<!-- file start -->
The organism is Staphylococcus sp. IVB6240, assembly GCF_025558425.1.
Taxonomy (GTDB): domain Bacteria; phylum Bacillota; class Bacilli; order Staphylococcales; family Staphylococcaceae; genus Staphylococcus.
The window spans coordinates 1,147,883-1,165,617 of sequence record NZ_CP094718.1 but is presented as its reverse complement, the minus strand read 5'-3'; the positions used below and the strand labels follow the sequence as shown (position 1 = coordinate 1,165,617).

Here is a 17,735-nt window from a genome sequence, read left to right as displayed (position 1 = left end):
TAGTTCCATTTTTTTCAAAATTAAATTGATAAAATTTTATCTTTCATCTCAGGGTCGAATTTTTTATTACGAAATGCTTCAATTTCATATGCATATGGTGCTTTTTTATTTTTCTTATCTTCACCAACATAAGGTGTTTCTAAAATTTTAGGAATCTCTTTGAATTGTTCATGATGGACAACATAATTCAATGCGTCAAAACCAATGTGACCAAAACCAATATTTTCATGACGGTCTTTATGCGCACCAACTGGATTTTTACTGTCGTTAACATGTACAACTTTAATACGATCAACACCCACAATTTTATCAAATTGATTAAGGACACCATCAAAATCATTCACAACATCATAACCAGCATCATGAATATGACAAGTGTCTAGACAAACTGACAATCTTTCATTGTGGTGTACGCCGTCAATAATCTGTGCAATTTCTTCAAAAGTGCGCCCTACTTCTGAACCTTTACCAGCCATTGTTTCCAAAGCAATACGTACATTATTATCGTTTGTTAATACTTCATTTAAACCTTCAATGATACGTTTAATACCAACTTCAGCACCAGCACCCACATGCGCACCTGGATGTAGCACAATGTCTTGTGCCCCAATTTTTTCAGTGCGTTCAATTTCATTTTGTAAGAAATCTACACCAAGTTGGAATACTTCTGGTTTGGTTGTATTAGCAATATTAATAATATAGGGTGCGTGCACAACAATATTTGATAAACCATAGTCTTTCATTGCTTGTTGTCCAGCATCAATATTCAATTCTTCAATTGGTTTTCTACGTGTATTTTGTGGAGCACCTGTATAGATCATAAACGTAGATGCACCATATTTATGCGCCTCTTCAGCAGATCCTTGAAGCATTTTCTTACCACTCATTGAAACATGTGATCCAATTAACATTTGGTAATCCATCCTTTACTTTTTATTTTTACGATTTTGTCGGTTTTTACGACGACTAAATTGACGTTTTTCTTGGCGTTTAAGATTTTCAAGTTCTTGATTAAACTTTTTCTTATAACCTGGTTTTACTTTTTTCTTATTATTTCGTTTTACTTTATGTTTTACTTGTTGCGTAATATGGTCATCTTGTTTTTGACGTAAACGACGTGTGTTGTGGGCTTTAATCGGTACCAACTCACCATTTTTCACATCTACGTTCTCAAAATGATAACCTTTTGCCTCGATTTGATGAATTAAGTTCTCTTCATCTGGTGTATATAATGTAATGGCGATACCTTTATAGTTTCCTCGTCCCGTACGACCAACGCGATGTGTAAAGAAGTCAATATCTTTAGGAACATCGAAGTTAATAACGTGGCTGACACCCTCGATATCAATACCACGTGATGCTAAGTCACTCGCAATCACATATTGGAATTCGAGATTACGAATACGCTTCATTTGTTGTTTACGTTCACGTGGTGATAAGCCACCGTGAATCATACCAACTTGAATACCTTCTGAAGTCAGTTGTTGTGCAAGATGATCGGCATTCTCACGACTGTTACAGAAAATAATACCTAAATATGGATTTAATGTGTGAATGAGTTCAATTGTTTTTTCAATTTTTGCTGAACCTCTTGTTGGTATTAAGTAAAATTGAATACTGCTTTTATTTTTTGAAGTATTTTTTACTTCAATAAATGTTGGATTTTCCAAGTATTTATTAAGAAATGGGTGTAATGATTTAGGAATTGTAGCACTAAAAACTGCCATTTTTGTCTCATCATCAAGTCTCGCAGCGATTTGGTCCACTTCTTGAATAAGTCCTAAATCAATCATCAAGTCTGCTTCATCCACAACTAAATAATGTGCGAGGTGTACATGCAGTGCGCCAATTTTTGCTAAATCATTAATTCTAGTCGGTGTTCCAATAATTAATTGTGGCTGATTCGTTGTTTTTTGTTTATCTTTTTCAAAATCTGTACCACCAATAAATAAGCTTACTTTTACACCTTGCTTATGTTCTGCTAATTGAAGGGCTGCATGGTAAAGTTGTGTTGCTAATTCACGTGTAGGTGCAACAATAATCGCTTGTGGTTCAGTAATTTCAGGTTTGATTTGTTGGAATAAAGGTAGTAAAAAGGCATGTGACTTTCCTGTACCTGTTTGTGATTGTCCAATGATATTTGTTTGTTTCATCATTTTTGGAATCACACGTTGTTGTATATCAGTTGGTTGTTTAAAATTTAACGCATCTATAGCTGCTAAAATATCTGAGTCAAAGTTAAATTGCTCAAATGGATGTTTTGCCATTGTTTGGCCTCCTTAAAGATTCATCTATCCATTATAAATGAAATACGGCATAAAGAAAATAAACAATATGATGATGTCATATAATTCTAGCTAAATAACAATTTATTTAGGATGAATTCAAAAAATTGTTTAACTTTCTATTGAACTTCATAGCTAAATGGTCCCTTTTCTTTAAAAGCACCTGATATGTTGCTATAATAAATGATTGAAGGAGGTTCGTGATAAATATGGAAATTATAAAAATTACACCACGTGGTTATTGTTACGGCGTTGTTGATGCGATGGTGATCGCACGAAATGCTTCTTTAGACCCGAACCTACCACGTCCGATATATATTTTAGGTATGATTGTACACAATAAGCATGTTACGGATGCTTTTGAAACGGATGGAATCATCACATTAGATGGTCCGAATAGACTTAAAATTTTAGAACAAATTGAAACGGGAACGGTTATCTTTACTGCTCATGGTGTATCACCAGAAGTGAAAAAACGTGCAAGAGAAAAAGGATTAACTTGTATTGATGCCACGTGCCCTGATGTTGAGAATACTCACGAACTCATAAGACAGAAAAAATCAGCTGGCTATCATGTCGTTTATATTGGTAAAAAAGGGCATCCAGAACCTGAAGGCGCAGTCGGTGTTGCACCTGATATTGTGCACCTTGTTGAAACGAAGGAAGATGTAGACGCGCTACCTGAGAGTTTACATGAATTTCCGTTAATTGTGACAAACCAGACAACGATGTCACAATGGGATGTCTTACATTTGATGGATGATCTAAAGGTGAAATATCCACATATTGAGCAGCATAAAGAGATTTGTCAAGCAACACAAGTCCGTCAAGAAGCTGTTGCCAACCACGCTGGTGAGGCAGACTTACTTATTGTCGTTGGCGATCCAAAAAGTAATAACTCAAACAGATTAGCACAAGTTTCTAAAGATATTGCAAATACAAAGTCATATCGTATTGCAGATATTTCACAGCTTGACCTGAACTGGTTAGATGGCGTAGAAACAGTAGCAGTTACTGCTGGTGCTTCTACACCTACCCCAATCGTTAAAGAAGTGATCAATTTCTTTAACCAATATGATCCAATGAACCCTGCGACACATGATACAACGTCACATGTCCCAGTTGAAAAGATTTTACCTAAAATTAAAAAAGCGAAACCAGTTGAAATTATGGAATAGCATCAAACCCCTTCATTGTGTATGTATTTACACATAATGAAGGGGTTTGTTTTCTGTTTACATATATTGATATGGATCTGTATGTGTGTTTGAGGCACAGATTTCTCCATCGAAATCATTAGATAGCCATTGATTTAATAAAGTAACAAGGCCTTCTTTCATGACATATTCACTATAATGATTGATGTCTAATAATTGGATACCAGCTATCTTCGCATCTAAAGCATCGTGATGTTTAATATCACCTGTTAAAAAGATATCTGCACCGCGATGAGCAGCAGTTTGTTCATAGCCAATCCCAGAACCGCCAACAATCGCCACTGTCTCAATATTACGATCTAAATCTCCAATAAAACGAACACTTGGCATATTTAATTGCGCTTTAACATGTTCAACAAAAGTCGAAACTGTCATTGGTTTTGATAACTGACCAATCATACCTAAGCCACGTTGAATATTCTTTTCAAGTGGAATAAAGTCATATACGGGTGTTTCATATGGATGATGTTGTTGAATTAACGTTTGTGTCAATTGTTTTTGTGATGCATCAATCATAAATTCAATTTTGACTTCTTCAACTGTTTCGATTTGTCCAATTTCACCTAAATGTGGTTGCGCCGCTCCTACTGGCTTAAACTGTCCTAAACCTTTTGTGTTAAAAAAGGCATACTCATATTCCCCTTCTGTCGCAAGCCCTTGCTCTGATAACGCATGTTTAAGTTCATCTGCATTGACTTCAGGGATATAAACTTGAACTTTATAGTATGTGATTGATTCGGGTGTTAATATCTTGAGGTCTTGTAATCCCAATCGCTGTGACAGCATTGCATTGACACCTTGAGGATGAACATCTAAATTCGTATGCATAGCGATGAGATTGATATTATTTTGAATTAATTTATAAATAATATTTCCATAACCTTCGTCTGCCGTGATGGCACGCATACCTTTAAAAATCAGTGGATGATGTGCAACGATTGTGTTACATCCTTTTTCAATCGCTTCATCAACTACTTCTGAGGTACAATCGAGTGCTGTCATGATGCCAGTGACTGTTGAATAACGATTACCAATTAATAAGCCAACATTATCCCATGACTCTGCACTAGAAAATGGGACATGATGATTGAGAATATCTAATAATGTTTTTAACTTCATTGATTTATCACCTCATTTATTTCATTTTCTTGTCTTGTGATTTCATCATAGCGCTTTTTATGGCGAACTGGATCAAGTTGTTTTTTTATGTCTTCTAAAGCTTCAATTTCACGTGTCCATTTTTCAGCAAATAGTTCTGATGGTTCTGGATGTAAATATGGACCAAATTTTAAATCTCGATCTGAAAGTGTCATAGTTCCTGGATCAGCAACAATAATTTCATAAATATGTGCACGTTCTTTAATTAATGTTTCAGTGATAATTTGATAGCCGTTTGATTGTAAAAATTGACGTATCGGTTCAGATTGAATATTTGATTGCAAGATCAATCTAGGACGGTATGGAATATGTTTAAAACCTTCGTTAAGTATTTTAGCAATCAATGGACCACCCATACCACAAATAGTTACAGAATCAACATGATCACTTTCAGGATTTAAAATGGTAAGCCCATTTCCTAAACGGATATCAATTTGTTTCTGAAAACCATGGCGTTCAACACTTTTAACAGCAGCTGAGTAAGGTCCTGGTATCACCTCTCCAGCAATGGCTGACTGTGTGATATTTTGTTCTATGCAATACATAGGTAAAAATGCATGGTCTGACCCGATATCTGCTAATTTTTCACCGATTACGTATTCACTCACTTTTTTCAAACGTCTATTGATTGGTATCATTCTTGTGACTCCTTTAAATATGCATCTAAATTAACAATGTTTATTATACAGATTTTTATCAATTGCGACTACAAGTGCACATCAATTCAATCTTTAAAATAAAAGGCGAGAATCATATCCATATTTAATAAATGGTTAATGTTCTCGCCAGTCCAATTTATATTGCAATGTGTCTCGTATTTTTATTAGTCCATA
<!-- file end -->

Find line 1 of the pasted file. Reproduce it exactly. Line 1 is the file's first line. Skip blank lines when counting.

The organism is Staphylococcus sp. IVB6240, assembly GCF_025558425.1.